The use of massive stone would thus seem the natural choice. Yet, we spotted a danger in this enticing presumption. It appeared to us that building a music school in stone in the historic residential area of a Provencal town went without saying.
Yet the point at which the evidence and semantic continuities become caricatures must be measured because they fail to take into account the complexity of the society from which they arise. In defending the cultural qualities of the site, the use of local, natural materials does not mean confining oneself to an exercise in style. It is a matter of showing that the setting, a notion that entails the social and economic realities of an extensive territory, is an extension of the spirit of the site.
For these reasons, we wanted to add a dash of complexity to the architectural expression of the building by distancing ourselves from the image of primitive architecture, of the archetype of the ancient ruins of the neighbouring church or of the contemporary winery where nothing but stone will do for facades.
First, at the structural level, in a region subject to severe seismic activity, the building uses a mixed technique of massive overlying stone blocks and works in reinforced concrete, slabs and angle wall ties put in place by core-drilling into the stone mass. Elsewhere, the project displays large, carefully composed borings associated with each classroom. The crosspieces required for their installation cannot be provided by a single massive stone. These technical and regulatory constraints thus call for the introduction of a new language, a stand-alone composition of a composite order between stone and concrete. Relying on the tension between the vernacular fantasy of cut stone and the Implementation of a high- performance SRPM concrete generally used in infrastructures, the building attempts to recount the complexity of the world in which it is built. At the neighbourhood level, the careful casting of these frames in clear grey concrete blends them with the beige stone.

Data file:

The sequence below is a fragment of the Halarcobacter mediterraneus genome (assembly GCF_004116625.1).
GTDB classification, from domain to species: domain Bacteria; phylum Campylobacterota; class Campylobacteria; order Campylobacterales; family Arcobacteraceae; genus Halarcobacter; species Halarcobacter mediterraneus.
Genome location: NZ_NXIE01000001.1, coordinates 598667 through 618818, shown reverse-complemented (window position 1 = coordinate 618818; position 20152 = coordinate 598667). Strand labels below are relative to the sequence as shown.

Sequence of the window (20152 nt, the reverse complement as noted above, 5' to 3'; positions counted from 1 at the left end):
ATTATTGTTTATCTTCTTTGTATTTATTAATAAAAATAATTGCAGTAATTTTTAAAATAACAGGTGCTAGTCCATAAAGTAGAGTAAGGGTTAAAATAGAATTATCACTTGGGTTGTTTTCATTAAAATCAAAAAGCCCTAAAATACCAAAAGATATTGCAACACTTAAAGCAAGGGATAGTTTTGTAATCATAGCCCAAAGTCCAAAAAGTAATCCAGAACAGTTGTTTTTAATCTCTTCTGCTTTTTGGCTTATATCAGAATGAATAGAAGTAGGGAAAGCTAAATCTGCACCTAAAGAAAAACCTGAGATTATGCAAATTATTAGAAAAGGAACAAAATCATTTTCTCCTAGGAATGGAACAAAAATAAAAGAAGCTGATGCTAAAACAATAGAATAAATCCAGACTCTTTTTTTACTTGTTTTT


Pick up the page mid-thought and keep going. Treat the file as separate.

At the domestic level, the view is reversed and the perception of the rough concrete, a modern and popular material, tips the architecture into a more universal register. It is interesting to note that buildings have been built in massive stone for centuries in the region and that they have resisted quite a number of shocks without respecting modern seismic standards. The range of standards in force in the construction industry says a lot about the relationship that our contemporary societies have with the notion of risks. Making concrete visible on the facade is way of showing that architectures are medial objects resulting from a negotiation and not mere vestiges revisited from a fantasy past.
- Press Kit: Studio 1984 - Boris Bouchet Architectes
- Photography: Benoît Alazard Photographe
- Felix illustra